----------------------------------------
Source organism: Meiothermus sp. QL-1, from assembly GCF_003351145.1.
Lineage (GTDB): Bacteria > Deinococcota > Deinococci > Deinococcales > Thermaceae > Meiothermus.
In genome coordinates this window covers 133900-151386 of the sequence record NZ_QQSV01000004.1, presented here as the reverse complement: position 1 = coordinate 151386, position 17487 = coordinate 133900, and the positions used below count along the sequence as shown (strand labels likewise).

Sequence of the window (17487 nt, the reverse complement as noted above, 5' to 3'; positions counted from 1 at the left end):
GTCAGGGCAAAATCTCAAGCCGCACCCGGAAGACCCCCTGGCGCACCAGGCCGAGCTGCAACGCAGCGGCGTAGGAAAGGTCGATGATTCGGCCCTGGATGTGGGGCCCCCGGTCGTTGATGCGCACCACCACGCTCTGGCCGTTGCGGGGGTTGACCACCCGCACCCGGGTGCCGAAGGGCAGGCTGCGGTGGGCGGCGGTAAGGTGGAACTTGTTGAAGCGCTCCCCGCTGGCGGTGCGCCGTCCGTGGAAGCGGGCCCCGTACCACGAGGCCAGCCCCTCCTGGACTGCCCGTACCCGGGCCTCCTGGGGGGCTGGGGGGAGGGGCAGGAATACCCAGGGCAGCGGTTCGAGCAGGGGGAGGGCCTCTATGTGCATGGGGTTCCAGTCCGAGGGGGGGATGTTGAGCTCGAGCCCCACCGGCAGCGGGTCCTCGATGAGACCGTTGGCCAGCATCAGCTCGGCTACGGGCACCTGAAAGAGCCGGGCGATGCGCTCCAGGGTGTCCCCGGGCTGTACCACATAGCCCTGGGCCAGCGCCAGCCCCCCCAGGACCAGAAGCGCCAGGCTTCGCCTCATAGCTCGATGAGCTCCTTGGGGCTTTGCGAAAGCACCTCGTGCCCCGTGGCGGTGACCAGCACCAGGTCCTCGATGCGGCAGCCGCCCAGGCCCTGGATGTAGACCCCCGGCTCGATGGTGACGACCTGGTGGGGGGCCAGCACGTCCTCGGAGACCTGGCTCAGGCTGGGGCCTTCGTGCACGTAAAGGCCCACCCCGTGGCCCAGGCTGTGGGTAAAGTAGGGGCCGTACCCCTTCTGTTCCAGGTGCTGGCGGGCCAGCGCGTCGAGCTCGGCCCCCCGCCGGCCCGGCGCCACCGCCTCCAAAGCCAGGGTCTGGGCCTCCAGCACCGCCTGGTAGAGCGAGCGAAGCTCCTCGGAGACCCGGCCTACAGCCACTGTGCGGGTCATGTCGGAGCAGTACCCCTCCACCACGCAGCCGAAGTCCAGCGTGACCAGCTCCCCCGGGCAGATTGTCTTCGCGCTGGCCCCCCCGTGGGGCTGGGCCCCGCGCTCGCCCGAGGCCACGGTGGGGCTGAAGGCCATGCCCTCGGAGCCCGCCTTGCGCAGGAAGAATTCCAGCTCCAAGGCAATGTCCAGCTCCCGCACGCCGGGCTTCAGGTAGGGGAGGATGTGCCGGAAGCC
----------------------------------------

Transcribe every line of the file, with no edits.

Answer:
Source organism: Meiothermus sp. QL-1, from assembly GCF_003351145.1.
Lineage (GTDB): Bacteria > Deinococcota > Deinococci > Deinococcales > Thermaceae > Meiothermus.
In genome coordinates this window covers 133900-151386 of the sequence record NZ_QQSV01000004.1, presented here as the reverse complement: position 1 = coordinate 151386, position 17487 = coordinate 133900, and the positions used below count along the sequence as shown (strand labels likewise).

Sequence of the window (17487 nt, the reverse complement as noted above, 5' to 3'; positions counted from 1 at the left end):
GTCAGGGCAAAATCTCAAGCCGCACCCGGAAGACCCCCTGGCGCACCAGGCCGAGCTGCAACGCAGCGGCGTAGGAAAGGTCGATGATTCGGCCCTGGATGTGGGGCCCCCGGTCGTTGATGCGCACCACCACGCTCTGGCCGTTGCGGGGGTTGACCACCCGCACCCGGGTGCCGAAGGGCAGGCTGCGGTGGGCGGCGGTAAGGTGGAACTTGTTGAAGCGCTCCCCGCTGGCGGTGCGCCGTCCGTGGAAGCGGGCCCCGTACCACGAGGCCAGCCCCTCCTGGACTGCCCGTACCCGGGCCTCCTGGGGGGCTGGGGGGAGGGGCAGGAATACCCAGGGCAGCGGTTCGAGCAGGGGGAGGGCCTCTATGTGCATGGGGTTCCAGTCCGAGGGGGGGATGTTGAGCTCGAGCCCCACCGGCAGCGGGTCCTCGATGAGACCGTTGGCCAGCATCAGCTCGGCTACGGGCACCTGAAAGAGCCGGGCGATGCGCTCCAGGGTGTCCCCGGGCTGTACCACATAGCCCTGGGCCAGCGCCAGCCCCCCCAGGACCAGAAGCGCCAGGCTTCGCCTCATAGCTCGATGAGCTCCTTGGGGCTTTGCGAAAGCACCTCGTGCCCCGTGGCGGTGACCAGCACCAGGTCCTCGATGCGGCAGCCGCCCAGGCCCTGGATGTAGACCCCCGGCTCGATGGTGACGACCTGGTGGGGGGCCAGCACGTCCTCGGAGACCTGGCTCAGGCTGGGGCCTTCGTGCACGTAAAGGCCCACCCCGTGGCCCAGGCTGTGGGTAAAGTAGGGGCCGTACCCCTTCTGTTCCAGGTGCTGGCGGGCCAGCGCGTCGAGCTCGGCCCCCCGCCGGCCCGGCGCCACCGCCTCCAAAGCCAGGGTCTGGGCCTCCAGCACCGCCTGGTAGAGCGAGCGAAGCTCCTCGGAGACCCGGCCTACAGCCACTGTGCGGGTCATGTCGGAGCAGTACCCCTCCACCACGCAGCCGAAGTCCAGCGTGACCAGCTCCCCCGGGCAGATTGTCTTCGCGCTGGCCCCCCCGTGGGGCTGGGCCCCGCGCTCGCCCGAGGCCACGGTGGGGCTGAAGGCCATGCCCTCGGAGCCCGCCTTGCGCAGGAAGAATTCCAGCTCCAAGGCAATGTCCAGCTCCCGCACGCCGGGCTTCAGGTAGGGGAGGATGTGCCGGAAGCC